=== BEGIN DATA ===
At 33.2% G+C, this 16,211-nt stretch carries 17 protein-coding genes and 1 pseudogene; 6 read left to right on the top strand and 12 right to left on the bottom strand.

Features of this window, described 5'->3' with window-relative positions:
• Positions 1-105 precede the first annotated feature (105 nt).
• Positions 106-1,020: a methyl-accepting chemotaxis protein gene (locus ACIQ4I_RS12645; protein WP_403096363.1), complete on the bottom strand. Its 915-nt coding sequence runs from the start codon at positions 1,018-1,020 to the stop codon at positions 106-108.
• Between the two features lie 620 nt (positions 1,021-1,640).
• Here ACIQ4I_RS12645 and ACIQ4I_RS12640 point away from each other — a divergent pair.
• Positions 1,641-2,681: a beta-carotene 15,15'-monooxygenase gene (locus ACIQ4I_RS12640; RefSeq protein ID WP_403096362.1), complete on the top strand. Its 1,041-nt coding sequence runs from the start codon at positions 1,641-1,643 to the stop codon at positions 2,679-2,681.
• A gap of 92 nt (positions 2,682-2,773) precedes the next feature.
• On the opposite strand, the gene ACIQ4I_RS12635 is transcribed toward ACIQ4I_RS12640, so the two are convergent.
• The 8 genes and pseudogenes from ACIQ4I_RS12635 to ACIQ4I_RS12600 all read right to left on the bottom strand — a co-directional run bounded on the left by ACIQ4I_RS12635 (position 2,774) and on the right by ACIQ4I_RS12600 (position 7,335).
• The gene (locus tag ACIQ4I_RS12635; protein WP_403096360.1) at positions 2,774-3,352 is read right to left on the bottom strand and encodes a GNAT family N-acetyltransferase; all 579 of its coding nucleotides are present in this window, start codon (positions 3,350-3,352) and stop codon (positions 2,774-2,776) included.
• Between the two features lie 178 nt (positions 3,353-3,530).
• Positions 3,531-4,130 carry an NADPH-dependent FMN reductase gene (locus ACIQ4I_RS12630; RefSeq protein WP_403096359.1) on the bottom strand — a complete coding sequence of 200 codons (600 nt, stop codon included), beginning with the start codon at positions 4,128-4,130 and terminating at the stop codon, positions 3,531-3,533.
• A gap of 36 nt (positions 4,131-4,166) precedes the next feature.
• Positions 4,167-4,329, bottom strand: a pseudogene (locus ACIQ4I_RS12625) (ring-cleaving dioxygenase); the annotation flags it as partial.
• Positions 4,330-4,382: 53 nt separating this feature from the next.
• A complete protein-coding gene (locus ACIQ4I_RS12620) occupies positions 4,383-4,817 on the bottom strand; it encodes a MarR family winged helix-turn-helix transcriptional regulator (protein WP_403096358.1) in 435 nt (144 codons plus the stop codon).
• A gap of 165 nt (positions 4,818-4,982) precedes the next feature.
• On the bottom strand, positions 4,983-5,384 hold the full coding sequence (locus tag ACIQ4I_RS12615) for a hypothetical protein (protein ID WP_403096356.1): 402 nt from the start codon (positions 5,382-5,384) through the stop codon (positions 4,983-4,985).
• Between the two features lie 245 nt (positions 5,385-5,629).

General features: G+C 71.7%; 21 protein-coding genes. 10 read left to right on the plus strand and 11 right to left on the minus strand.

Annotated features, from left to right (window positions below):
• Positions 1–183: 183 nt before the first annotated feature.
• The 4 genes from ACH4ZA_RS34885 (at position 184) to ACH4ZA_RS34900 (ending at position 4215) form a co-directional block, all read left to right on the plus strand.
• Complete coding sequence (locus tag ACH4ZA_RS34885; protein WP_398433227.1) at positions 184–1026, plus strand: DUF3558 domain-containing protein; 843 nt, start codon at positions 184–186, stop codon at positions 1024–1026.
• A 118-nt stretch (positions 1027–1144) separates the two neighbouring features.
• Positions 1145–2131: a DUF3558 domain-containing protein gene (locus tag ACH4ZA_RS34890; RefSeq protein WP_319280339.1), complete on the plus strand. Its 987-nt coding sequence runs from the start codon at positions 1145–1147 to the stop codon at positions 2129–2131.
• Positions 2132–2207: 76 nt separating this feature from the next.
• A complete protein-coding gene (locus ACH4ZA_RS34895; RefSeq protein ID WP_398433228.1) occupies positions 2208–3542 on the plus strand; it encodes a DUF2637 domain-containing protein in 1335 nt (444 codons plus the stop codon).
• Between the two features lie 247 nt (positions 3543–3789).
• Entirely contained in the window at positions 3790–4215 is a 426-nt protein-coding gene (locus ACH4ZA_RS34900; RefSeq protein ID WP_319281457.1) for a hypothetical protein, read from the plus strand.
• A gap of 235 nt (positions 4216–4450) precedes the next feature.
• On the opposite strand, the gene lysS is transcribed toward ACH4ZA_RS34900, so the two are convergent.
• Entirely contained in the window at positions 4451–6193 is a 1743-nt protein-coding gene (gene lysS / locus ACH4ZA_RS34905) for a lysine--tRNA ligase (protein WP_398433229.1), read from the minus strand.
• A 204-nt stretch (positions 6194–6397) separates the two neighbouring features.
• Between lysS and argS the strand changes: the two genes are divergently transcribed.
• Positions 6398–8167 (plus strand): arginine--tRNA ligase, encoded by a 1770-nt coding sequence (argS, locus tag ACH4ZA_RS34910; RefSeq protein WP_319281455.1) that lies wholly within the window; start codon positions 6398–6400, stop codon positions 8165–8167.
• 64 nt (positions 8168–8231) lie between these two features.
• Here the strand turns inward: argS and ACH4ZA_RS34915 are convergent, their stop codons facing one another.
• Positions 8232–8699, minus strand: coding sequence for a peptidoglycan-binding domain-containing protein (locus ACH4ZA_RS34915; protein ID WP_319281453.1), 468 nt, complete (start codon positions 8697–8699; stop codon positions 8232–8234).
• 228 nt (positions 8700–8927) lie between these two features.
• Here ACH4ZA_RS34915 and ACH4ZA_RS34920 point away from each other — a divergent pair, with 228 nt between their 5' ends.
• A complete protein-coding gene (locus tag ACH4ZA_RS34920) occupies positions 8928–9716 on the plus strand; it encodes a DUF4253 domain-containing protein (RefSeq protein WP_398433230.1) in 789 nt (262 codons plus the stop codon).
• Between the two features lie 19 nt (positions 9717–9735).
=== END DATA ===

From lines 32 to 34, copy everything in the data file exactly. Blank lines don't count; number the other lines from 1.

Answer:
• A gap of 235 nt (positions 4216–4450) precedes the next feature.
• On the opposite strand, the gene lysS is transcribed toward ACH4ZA_RS34900, so the two are convergent.
• Entirely contained in the window at positions 4451–6193 is a 1743-nt protein-coding gene (gene lysS / locus ACH4ZA_RS34905) for a lysine--tRNA ligase (protein WP_398433229.1), read from the minus strand.